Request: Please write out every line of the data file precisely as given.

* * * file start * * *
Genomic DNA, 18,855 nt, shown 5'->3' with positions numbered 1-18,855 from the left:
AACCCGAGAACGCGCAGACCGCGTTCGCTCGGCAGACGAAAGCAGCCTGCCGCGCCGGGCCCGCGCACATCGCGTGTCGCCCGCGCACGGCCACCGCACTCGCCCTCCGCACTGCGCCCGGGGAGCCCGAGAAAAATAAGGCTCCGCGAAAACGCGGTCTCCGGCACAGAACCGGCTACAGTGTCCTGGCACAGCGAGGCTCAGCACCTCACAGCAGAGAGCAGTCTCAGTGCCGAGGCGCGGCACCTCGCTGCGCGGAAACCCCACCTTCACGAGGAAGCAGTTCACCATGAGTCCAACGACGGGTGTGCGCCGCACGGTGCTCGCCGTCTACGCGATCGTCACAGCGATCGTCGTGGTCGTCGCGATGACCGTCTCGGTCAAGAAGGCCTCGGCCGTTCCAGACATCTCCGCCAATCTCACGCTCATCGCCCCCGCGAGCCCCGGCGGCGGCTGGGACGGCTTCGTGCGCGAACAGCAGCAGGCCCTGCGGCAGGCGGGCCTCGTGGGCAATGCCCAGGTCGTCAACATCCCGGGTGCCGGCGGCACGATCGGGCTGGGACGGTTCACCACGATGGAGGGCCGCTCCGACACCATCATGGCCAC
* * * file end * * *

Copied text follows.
Genomic DNA, 18,855 nt, shown 5'->3' with positions numbered 1-18,855 from the left:
AACCCGAGAACGCGCAGACCGCGTTCGCTCGGCAGACGAAAGCAGCCTGCCGCGCCGGGCCCGCGCACATCGCGTGTCGCCCGCGCACGGCCACCGCACTCGCCCTCCGCACTGCGCCCGGGGAGCCCGAGAAAAATAAGGCTCCGCGAAAACGCGGTCTCCGGCACAGAACCGGCTACAGTGTCCTGGCACAGCGAGGCTCAGCACCTCACAGCAGAGAGCAGTCTCAGTGCCGAGGCGCGGCACCTCGCTGCGCGGAAACCCCACCTTCACGAGGAAGCAGTTCACCATGAGTCCAACGACGGGTGTGCGCCGCACGGTGCTCGCCGTCTACGCGATCGTCACAGCGATCGTCGTGGTCGTCGCGATGACCGTCTCGGTCAAGAAGGCCTCGGCCGTTCCAGACATCTCCGCCAATCTCACGCTCATCGCCCCCGCGAGCCCCGGCGGCGGCTGGGACGGCTTCGTGCGCGAACAGCAGCAGGCCCTGCGGCAGGCGGGCCTCGTGGGCAATGCCCAGGTCGTCAACATCCCGGGTGCCGGCGGCACGATCGGGCTGGGACGGTTCACCACGATGGAGGGCCGCTCCGACACCATCATGGCCAC